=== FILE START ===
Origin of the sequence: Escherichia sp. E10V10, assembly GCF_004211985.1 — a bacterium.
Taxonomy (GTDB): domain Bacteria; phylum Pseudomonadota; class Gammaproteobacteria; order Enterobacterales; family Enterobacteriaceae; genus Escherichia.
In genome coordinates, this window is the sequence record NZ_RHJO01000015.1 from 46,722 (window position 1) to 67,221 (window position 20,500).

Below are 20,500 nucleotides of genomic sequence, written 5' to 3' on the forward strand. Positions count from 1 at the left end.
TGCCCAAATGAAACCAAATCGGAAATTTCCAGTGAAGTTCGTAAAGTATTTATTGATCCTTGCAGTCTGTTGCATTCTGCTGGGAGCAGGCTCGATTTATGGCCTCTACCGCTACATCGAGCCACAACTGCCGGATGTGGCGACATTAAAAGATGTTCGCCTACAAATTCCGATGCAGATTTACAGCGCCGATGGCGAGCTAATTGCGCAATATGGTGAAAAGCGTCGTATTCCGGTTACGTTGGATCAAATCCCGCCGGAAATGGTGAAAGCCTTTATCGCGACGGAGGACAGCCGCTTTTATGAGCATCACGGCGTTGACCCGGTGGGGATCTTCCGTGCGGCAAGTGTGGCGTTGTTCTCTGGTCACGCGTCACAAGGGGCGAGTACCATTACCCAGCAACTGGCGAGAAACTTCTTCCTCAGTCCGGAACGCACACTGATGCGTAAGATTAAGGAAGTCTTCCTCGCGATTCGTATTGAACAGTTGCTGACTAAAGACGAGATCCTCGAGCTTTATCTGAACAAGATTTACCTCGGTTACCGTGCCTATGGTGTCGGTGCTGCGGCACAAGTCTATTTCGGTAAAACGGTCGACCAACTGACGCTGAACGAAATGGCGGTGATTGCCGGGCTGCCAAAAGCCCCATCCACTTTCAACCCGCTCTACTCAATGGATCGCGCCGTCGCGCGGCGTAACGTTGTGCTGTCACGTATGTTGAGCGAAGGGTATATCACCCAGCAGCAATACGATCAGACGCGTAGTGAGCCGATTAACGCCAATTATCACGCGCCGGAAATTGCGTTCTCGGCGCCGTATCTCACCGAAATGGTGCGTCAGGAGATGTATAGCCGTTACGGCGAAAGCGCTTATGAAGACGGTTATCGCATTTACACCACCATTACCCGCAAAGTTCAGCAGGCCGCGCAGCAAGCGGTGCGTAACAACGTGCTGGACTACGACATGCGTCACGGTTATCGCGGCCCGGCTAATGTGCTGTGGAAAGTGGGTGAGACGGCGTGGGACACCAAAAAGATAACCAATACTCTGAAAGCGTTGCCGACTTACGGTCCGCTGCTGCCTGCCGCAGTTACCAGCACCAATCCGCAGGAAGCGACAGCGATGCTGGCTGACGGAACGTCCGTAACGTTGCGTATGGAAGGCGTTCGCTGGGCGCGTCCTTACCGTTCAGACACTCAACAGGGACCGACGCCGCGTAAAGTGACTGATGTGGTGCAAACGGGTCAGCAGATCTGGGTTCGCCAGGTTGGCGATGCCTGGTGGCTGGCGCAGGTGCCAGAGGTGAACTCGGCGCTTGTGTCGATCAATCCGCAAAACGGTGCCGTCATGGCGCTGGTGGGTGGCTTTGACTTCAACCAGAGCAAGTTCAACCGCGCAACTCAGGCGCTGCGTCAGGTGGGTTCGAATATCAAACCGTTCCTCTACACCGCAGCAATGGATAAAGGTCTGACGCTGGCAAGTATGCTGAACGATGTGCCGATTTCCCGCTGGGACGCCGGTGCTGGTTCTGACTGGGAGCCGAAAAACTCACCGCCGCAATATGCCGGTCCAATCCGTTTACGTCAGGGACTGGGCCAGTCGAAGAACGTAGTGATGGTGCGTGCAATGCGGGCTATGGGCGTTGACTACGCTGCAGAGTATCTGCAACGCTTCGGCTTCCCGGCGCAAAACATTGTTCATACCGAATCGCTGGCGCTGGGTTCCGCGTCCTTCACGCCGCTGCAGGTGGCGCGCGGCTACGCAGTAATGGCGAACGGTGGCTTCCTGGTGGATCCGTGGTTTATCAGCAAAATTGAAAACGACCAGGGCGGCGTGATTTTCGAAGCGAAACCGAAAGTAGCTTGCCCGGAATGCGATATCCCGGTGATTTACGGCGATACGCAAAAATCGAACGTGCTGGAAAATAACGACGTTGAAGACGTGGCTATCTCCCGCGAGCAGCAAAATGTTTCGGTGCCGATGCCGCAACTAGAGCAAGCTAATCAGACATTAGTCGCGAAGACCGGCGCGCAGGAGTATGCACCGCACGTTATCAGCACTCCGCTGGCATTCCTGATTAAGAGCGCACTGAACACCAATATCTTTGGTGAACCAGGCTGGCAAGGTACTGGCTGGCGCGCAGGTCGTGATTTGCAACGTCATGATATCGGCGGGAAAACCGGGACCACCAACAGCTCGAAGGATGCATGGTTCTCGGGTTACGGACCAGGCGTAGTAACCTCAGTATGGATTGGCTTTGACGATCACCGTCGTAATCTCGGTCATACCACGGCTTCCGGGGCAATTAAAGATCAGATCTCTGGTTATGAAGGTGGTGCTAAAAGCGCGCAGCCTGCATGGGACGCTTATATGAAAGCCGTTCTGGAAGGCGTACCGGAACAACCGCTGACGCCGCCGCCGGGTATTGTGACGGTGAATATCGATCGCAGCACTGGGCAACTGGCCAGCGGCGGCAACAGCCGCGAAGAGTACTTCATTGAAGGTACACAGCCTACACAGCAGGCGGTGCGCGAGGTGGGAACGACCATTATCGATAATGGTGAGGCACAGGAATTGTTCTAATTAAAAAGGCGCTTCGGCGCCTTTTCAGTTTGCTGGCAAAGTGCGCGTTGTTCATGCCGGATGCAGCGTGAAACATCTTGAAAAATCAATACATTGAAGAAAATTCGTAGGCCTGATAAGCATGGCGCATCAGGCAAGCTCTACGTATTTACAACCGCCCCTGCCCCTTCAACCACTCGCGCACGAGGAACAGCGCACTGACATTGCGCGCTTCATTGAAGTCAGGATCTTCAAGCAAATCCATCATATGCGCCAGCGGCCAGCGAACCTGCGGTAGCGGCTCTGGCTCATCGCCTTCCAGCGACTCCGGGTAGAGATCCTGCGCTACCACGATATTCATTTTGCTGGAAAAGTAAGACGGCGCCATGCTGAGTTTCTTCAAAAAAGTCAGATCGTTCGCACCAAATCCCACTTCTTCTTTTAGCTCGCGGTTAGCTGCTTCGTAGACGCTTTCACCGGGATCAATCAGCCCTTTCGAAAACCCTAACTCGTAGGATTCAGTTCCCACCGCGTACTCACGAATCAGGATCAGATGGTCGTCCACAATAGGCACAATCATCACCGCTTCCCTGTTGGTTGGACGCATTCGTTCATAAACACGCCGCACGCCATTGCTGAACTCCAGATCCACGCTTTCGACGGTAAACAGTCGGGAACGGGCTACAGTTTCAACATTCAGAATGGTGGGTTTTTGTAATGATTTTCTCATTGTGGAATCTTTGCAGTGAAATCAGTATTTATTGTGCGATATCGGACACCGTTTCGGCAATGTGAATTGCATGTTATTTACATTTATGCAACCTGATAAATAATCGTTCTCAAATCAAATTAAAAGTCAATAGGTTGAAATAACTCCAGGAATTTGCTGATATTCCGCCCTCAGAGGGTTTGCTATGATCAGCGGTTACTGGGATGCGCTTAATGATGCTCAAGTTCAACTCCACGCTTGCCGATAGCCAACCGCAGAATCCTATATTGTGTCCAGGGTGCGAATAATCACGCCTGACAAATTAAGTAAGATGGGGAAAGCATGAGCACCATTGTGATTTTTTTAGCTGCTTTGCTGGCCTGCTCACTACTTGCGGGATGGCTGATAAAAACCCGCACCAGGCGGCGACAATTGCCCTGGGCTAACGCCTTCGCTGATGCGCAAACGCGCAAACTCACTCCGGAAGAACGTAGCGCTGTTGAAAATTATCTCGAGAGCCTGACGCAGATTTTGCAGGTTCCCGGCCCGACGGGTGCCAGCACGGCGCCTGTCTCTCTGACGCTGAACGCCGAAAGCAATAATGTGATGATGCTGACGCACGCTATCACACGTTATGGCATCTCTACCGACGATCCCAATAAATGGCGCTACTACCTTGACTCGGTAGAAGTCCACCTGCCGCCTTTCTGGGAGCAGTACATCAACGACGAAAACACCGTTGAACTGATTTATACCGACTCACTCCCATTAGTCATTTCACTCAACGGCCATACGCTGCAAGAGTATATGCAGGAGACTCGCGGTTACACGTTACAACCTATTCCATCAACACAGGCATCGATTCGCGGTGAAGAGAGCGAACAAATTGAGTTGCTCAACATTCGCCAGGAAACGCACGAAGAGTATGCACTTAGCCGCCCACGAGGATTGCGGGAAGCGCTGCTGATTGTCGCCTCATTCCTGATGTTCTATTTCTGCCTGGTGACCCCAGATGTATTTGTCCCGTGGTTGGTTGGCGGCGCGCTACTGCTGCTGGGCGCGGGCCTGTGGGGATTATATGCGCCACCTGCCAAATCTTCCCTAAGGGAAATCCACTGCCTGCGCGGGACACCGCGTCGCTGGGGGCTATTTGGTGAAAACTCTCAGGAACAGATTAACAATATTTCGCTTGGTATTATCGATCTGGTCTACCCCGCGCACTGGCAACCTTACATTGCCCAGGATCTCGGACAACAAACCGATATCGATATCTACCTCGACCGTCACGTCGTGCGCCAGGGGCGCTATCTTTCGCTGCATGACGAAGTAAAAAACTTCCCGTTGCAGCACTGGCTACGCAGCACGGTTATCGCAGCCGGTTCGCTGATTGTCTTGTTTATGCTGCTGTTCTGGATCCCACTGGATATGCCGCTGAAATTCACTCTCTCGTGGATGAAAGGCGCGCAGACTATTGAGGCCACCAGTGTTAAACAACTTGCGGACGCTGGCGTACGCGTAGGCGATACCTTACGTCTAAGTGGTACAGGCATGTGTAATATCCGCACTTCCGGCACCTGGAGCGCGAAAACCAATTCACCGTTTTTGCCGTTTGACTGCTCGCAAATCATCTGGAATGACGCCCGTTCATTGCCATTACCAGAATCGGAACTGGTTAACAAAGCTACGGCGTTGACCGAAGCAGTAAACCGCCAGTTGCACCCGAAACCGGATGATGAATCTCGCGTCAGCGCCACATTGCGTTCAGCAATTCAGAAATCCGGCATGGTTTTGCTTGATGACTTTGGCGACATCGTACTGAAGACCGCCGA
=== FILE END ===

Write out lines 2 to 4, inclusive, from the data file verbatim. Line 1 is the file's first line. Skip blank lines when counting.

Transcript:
Taxonomy (GTDB): domain Bacteria; phylum Pseudomonadota; class Gammaproteobacteria; order Enterobacterales; family Enterobacteriaceae; genus Escherichia.
In genome coordinates, this window is the sequence record NZ_RHJO01000015.1 from 46,722 (window position 1) to 67,221 (window position 20,500).

Below are 20,500 nucleotides of genomic sequence, written 5' to 3' on the forward strand. Positions count from 1 at the left end.